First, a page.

Inflation is a good example of poor economic forecasting. In early 2021, economists from both the Federal Reserve, the Bank of England, and the European Central Bank (ECB) in unison predicted only very modest increases in inflation for the year. Levels of 5-8%, which we are now living with, were beyond the realm of the imaginable.
This poor track record persists, and one reason is a widespread reluctance among economists to rely on economic theory. In fact, there is a tendency—especially among central-bank economists—to shy away from economic theory. We are already living with the consequences, as neither the Federal Reserve nor the ECB has been able to keep inflation even close to their long-term targets.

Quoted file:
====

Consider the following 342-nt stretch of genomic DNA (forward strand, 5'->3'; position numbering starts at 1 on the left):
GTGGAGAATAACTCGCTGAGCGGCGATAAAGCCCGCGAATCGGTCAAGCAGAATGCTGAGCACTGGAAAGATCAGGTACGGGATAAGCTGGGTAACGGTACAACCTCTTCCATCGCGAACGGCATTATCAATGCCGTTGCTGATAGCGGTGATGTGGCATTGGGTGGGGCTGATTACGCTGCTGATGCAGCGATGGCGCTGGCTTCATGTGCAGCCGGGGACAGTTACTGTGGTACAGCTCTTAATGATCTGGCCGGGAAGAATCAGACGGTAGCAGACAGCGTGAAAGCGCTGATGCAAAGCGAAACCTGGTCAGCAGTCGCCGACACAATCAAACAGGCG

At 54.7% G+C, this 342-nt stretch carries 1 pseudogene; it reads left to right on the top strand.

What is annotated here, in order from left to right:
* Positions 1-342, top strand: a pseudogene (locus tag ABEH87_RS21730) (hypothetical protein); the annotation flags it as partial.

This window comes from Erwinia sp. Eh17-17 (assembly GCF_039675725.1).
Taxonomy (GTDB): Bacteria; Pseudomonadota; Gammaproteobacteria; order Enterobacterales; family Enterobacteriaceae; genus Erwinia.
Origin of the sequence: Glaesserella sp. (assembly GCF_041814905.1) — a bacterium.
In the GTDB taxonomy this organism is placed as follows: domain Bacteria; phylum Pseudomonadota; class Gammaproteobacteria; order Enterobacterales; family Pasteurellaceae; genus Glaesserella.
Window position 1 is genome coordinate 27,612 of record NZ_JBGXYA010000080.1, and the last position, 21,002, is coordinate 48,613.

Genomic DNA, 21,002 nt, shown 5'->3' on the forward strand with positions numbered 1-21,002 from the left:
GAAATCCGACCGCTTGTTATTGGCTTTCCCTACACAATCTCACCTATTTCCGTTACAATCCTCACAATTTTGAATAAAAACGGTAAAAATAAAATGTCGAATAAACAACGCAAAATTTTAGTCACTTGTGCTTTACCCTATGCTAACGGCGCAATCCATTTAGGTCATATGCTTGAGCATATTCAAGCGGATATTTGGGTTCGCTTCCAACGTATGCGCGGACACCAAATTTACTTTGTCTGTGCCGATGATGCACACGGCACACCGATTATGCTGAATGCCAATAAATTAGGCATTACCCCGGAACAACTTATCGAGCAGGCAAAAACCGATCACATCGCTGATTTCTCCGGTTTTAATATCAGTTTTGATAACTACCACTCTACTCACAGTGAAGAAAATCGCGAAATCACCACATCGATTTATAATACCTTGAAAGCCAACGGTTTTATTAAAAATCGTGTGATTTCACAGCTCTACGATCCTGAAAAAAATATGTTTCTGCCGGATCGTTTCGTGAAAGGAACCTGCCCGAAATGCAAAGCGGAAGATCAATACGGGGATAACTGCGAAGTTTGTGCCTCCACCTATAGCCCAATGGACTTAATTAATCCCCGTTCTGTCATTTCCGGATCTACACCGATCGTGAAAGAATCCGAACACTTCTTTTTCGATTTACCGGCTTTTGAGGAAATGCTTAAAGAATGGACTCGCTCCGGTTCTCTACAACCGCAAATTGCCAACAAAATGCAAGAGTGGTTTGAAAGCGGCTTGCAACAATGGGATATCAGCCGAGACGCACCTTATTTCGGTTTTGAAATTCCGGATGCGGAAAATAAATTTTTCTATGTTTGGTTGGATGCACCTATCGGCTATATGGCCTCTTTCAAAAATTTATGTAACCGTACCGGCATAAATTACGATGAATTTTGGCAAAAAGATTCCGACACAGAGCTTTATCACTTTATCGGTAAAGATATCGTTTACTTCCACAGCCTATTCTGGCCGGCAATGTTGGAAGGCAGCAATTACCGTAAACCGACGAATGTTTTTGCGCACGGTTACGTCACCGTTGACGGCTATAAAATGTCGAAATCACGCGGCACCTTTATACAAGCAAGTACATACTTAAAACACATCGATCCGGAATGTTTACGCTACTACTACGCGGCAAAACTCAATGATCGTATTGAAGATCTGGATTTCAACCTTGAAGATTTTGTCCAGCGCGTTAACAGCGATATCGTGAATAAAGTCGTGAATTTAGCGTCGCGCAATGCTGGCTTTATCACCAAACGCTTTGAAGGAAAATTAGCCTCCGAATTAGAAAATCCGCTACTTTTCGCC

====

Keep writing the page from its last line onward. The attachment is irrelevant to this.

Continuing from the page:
As a case in point, with euro-zone inflation having risen from 0.9% to 5.1% in one year, the ECB continues to resist the use of economic theory as a basis for its inflation outlook. In a recent interview with Frankfurter Allgemeine Zeitung, republished on February 23rd by the European Central Bank, economist and ECB board member Philip Lane says outright that monetarist theory, the most powerful explanation of inflation that economics has produced, has nothing to do with current euro-zone inflation.
Monetarism, the theory according to which excessive money supply causes inflation, is not popular with Lane. Regarding monetarism, he says,
people have too much money in their bank accounts, leading to a big surge in consumption and investment, which drives prices up. We are not seeing that.